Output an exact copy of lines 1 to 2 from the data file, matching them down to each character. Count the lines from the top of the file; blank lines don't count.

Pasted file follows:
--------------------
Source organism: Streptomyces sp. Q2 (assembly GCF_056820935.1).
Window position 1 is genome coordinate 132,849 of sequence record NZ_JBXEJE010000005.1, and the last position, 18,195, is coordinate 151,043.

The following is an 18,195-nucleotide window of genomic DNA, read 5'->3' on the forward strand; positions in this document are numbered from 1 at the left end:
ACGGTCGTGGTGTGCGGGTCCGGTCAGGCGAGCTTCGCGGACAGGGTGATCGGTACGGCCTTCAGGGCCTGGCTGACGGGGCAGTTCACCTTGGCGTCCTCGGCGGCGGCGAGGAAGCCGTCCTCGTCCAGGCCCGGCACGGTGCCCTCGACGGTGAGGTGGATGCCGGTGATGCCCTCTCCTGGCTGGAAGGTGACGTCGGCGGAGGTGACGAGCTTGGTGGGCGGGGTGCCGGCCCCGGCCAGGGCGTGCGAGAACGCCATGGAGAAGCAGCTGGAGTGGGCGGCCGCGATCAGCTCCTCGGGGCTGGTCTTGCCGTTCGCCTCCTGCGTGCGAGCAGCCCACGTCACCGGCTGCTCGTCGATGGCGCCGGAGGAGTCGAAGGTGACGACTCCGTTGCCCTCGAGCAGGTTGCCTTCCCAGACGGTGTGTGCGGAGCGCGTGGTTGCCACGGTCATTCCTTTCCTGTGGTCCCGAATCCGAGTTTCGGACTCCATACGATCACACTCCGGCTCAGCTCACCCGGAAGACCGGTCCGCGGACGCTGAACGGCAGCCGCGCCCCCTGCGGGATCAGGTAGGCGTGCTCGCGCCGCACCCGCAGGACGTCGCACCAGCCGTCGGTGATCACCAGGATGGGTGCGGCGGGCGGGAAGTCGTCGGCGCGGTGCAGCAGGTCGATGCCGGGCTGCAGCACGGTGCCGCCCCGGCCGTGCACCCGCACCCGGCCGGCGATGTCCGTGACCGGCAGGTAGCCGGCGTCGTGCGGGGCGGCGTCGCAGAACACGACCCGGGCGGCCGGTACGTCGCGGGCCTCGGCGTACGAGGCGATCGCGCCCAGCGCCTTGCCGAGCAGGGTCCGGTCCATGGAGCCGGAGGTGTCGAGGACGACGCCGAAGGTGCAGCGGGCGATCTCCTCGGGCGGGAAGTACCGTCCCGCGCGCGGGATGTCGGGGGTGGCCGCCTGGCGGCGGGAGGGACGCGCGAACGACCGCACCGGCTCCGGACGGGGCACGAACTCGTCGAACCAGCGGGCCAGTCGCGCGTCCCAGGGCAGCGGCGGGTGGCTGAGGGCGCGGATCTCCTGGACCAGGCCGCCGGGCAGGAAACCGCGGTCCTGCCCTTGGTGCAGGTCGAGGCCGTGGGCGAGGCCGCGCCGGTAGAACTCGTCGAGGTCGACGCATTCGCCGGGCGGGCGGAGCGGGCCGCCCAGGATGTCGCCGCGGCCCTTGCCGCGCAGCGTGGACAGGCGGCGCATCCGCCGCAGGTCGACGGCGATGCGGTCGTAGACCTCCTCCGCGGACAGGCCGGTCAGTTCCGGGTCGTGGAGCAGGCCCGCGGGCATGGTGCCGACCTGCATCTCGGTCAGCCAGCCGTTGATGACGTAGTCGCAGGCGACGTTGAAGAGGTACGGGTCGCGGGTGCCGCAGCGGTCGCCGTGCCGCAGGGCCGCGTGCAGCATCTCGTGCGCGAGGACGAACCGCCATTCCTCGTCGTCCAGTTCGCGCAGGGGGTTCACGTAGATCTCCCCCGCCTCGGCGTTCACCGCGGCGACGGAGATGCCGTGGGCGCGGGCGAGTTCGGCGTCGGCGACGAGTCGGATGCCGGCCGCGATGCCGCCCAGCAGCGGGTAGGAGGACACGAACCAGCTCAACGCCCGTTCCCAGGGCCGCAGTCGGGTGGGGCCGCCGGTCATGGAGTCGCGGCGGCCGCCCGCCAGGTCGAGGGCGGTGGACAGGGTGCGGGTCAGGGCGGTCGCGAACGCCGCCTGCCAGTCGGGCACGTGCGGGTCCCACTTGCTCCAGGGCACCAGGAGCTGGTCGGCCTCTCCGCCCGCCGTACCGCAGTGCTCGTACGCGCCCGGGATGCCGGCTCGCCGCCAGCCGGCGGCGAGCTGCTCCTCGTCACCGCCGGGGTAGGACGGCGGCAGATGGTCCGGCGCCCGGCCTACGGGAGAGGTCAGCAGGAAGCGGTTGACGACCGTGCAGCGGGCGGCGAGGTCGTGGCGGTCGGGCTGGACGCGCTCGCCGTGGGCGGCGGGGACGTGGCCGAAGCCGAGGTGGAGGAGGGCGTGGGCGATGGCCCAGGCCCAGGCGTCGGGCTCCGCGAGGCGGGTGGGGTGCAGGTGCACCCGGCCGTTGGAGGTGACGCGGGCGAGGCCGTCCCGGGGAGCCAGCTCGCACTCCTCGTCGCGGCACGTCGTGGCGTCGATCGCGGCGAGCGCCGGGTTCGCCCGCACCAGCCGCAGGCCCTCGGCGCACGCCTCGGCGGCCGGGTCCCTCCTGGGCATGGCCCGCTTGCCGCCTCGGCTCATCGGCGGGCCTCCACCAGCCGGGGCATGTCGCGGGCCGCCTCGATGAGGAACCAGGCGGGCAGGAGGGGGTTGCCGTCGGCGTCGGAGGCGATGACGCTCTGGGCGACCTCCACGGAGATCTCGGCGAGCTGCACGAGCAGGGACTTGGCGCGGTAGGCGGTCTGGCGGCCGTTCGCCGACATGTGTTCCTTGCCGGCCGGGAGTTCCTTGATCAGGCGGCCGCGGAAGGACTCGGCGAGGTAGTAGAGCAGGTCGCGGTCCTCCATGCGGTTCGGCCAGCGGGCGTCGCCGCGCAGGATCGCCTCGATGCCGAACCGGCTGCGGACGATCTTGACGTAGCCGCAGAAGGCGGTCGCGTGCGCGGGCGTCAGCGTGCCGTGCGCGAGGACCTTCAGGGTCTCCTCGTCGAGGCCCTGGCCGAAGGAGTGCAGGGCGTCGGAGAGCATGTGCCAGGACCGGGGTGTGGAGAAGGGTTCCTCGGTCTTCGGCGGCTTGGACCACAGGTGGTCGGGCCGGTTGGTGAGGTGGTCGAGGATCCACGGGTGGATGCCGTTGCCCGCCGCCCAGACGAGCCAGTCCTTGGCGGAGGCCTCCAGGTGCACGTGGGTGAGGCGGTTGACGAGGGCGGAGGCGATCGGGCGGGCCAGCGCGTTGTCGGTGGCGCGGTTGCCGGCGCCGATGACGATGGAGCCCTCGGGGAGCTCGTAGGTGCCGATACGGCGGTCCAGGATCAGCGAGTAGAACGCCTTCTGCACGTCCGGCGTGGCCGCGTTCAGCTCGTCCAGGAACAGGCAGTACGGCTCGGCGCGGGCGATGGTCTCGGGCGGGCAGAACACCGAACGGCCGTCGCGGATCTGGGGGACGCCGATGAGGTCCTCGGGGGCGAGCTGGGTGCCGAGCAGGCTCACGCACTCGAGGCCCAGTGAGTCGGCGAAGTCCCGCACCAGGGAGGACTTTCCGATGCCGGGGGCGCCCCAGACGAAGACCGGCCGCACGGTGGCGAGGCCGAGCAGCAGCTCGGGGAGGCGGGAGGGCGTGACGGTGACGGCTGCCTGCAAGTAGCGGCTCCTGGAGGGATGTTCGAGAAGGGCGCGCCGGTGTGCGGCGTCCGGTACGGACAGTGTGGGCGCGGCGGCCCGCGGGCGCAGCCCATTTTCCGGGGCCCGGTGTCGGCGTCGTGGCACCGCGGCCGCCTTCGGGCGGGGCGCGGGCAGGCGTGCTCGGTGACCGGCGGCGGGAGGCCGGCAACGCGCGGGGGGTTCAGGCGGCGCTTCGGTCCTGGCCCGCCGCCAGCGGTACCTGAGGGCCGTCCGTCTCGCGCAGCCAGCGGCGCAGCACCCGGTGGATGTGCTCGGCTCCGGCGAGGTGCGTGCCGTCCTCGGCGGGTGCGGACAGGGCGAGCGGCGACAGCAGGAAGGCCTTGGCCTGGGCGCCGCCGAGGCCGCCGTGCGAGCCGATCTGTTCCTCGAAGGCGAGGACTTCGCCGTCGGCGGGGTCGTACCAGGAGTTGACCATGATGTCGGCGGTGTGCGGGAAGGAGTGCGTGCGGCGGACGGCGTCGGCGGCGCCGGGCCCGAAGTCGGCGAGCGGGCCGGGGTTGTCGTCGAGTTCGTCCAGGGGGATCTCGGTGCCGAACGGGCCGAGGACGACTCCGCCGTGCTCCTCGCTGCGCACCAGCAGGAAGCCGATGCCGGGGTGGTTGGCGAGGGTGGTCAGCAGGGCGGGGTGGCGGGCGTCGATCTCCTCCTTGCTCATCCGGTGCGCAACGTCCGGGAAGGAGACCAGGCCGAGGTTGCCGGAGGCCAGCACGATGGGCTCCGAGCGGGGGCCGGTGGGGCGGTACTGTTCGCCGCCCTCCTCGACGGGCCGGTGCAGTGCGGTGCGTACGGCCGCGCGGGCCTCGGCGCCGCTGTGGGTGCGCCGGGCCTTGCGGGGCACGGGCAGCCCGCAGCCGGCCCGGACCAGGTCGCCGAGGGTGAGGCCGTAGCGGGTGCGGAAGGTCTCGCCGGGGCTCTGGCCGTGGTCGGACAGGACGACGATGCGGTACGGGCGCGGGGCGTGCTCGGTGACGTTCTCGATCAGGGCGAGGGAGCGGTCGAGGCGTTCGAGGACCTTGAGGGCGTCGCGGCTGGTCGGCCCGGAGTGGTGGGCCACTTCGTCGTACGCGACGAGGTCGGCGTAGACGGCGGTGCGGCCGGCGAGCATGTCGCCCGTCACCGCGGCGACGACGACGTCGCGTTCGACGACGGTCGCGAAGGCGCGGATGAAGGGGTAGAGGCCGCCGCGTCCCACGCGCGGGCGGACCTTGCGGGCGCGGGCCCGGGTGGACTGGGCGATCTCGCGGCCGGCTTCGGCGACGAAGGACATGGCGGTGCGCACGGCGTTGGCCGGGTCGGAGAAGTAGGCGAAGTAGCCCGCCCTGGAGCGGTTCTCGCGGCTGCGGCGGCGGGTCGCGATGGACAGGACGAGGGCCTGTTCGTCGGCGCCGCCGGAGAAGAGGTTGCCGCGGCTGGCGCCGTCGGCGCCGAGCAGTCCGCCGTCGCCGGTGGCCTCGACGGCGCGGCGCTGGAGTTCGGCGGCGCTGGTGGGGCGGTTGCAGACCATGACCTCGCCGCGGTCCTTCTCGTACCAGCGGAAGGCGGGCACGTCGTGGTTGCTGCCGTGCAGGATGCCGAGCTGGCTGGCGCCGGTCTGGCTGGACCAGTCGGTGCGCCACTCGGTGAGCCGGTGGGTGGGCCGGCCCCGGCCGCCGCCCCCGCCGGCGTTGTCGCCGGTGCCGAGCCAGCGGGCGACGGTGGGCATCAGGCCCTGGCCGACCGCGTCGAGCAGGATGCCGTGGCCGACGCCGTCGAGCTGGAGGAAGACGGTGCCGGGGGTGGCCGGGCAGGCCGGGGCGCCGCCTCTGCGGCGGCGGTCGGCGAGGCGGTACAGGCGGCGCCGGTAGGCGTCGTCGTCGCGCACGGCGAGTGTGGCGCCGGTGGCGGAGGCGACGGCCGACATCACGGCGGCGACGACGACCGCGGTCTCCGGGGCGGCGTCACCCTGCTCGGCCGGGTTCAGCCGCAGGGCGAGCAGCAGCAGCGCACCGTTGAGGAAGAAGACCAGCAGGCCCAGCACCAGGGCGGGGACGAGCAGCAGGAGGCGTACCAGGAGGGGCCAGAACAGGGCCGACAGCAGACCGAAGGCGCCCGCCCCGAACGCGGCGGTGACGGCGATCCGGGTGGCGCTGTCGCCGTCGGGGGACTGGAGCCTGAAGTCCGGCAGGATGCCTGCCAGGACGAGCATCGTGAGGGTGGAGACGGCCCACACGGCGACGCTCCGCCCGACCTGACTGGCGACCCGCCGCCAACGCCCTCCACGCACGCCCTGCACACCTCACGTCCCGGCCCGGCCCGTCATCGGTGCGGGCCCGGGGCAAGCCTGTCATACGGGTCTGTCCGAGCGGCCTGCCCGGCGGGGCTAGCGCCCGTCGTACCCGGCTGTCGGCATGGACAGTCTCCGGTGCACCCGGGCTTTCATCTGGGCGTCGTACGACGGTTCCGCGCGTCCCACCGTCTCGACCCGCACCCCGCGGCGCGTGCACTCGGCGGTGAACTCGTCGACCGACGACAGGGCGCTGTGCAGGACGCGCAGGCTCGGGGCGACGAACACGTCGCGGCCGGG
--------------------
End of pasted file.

Source organism: Streptomyces sp. Q2 (assembly GCF_056820935.1).
Window position 1 is genome coordinate 132,849 of sequence record NZ_JBXEJE010000005.1, and the last position, 18,195, is coordinate 151,043.